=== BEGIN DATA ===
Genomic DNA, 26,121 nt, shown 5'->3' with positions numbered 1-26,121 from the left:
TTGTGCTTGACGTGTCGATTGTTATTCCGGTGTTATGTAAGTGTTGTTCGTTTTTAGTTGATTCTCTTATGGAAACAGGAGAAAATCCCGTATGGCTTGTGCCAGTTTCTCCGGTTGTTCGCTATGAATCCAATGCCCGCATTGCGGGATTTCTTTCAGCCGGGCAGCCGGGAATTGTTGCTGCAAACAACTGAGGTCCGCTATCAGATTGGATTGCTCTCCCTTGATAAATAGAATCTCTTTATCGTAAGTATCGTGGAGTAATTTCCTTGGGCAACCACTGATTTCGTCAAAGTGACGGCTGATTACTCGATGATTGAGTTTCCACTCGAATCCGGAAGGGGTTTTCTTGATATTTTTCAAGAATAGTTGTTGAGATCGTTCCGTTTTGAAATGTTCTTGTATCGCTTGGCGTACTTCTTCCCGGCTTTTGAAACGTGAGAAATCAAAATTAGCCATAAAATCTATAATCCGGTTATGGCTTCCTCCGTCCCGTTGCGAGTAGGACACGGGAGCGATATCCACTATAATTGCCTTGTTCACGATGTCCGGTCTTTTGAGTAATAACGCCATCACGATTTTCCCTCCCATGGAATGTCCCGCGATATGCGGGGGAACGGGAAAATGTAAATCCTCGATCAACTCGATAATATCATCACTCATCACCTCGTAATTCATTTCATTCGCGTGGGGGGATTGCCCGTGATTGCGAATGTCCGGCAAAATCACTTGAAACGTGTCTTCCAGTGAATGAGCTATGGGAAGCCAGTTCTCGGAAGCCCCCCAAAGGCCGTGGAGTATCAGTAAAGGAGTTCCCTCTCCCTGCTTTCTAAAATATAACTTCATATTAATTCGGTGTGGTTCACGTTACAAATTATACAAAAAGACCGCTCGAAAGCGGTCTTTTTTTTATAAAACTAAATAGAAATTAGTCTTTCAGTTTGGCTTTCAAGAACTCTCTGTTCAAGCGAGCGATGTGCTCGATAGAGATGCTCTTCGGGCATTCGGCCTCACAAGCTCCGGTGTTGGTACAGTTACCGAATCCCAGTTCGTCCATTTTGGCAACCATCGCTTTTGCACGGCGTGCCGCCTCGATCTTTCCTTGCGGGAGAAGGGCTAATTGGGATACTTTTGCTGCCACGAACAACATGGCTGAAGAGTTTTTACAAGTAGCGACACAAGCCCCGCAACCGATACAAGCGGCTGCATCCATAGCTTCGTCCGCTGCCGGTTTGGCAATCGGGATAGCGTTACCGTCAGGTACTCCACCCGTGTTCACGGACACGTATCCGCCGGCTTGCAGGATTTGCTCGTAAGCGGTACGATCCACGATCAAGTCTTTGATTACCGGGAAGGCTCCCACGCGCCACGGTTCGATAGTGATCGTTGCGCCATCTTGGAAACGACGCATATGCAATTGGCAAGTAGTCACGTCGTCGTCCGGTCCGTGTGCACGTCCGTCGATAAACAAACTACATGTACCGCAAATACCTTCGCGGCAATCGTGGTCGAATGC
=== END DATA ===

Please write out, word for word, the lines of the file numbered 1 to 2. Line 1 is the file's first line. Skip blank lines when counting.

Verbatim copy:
Genomic DNA, 26,121 nt, shown 5'->3' with positions numbered 1-26,121 from the left:
TTGTGCTTGACGTGTCGATTGTTATTCCGGTGTTATGTAAGTGTTGTTCGTTTTTAGTTGATTCTCTTATGGAAACAGGAGAAAATCCCGTATGGCTTGTGCCAGTTTCTCCGGTTGTTCGCTATGAATCCAATGCCCGCATTGCGGGATTTCTTTCAGCCGGGCAGCCGGGAATTGTTGCTGCAAACAACTGAGGTCCGCTATCAGATTGGATTGCTCTCCCTTGATAAATAGAATCTCTTTATCGTAAGTATCGTGGAGTAATTTCCTTGGGCAACCACTGATTTCGTCAAAGTGACGGCTGATTACTCGATGATTGAGTTTCCACTCGAATCCGGAAGGGGTTTTCTTGATATTTTTCAAGAATAGTTGTTGAGATCGTTCCGTTTTGAAATGTTCTTGTATCGCTTGGCGTACTTCTTCCCGGCTTTTGAAACGTGAGAAATCAAAATTAGCCATAAAATCTATAATCCGGTTATGGCTTCCTCCGTCCCGTTGCGAGTAGGACACGGGAGCGATATCCACTATAATTGCCTTGTTCACGATGTCCGGTCTTTTGAGTAATAACGCCATCACGATTTTCCCTCCCATGGAATGTCCCGCGATATGCGGGGGAACGGGAAAATGTAAATCCTCGATCAACTCGATAATATCATCACTCATCACCTCGTAATTCATTTCATTCGCGTGGGGGGATTGCCCGTGATTGCGAATGTCCGGCAAAATCACTTGAAACGTGTCTTCCAGTGAATGAGCTATGGGAAGCCAGTTCTCGGAAGCCCCCCAAAGGCCGTGGAGTATCAGTAAAGGAGTTCCCTCTCCCTGCTTTCTAAAATATAACTTCATATTAATTCGGTGTGGTTCACGTTACAAATTATACAAAAAGACCGCTCGAAAGCGGTCTTTTTTTTATAAAACTAAATAGAAATTAGTCTTTCAGTTTGGCTTTCAAGAACTCTCTGTTCAAGCGAGCGATGTGCTCGATAGAGATGCTCTTCGGGCATTCGGCCTCACAAGCTCCGGTGTTGGTACAGTTACCGAATCCCAGTTCGTCCATTTTGGCAACCATCGCTTTTGCACGGCGTGCCGCCTCGATCTTTCCTTGCGGGAGAAGGGCTAATTGGGATACTTTTGCTGCCACGAACAACATGGCTGAAGAGTTTTTACAAGTAGCGACACAAGCCCCGCAACCGATACAAGCGGCTGCATCCATAGCTTCGTCCGCTGCCGGTTTGGCAATCGGGATAGCGTTACCGTCAGGTACTCCACCCGTGTTCACGGACACGTATCCGCCGGCTTGCAGGATTTGCTCGTAAGCGGTACGATCCACGATCAAGTCTTTGATTACCGGGAAGGCTCCCACGCGCCACGGTTCGATAGTGATCGTTGCGCCATCTTGGAAACGACGCATATGCAATTGGCAAGTAGTCACGTCGTCGTCCGGTCCGTGTGCACGTCCGTCGATAAACAAACTACATGTACCGCAAATACCTTCGCGGCAATCGTGGTCGAATGC